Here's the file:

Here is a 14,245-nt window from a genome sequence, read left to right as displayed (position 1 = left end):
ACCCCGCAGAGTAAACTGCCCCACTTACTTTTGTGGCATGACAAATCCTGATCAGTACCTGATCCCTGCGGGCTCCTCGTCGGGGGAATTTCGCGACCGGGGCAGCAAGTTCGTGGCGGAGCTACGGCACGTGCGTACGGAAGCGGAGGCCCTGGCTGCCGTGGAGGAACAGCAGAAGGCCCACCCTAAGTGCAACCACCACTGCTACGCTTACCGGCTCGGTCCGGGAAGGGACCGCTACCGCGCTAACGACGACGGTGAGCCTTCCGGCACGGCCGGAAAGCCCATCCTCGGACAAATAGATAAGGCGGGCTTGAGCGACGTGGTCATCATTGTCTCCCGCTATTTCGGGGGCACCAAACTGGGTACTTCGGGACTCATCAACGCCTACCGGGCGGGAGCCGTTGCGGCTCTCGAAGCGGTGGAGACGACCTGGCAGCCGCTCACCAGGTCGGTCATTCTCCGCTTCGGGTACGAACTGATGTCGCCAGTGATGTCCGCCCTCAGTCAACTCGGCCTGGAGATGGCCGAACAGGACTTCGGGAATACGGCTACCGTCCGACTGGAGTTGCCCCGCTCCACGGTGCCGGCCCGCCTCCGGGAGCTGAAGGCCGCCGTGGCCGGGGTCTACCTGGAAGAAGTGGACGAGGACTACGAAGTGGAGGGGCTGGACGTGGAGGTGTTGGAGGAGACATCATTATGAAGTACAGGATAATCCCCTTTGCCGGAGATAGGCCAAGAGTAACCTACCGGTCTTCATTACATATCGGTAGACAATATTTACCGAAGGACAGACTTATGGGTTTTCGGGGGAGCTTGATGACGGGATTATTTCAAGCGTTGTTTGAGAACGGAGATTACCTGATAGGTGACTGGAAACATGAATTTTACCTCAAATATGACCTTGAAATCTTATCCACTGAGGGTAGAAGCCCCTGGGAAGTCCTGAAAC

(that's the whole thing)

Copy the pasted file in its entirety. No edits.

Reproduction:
Here is a 14,245-nt window from a genome sequence, read left to right as displayed (position 1 = left end):
ACCCCGCAGAGTAAACTGCCCCACTTACTTTTGTGGCATGACAAATCCTGATCAGTACCTGATCCCTGCGGGCTCCTCGTCGGGGGAATTTCGCGACCGGGGCAGCAAGTTCGTGGCGGAGCTACGGCACGTGCGTACGGAAGCGGAGGCCCTGGCTGCCGTGGAGGAACAGCAGAAGGCCCACCCTAAGTGCAACCACCACTGCTACGCTTACCGGCTCGGTCCGGGAAGGGACCGCTACCGCGCTAACGACGACGGTGAGCCTTCCGGCACGGCCGGAAAGCCCATCCTCGGACAAATAGATAAGGCGGGCTTGAGCGACGTGGTCATCATTGTCTCCCGCTATTTCGGGGGCACCAAACTGGGTACTTCGGGACTCATCAACGCCTACCGGGCGGGAGCCGTTGCGGCTCTCGAAGCGGTGGAGACGACCTGGCAGCCGCTCACCAGGTCGGTCATTCTCCGCTTCGGGTACGAACTGATGTCGCCAGTGATGTCCGCCCTCAGTCAACTCGGCCTGGAGATGGCCGAACAGGACTTCGGGAATACGGCTACCGTCCGACTGGAGTTGCCCCGCTCCACGGTGCCGGCCCGCCTCCGGGAGCTGAAGGCCGCCGTGGCCGGGGTCTACCTGGAAGAAGTGGACGAGGACTACGAAGTGGAGGGGCTGGACGTGGAGGTGTTGGAGGAGACATCATTATGAAGTACAGGATAATCCCCTTTGCCGGAGATAGGCCAAGAGTAACCTACCGGTCTTCATTACATATCGGTAGACAATATTTACCGAAGGACAGACTTATGGGTTTTCGGGGGAGCTTGATGACGGGATTATTTCAAGCGTTGTTTGAGAACGGAGATTACCTGATAGGTGACTGGAAACATGAATTTTACCTCAAATATGACCTTGAAATCTTATCCACTGAGGGTAGAAGCCCCTGGGAAGTCCTGAAAC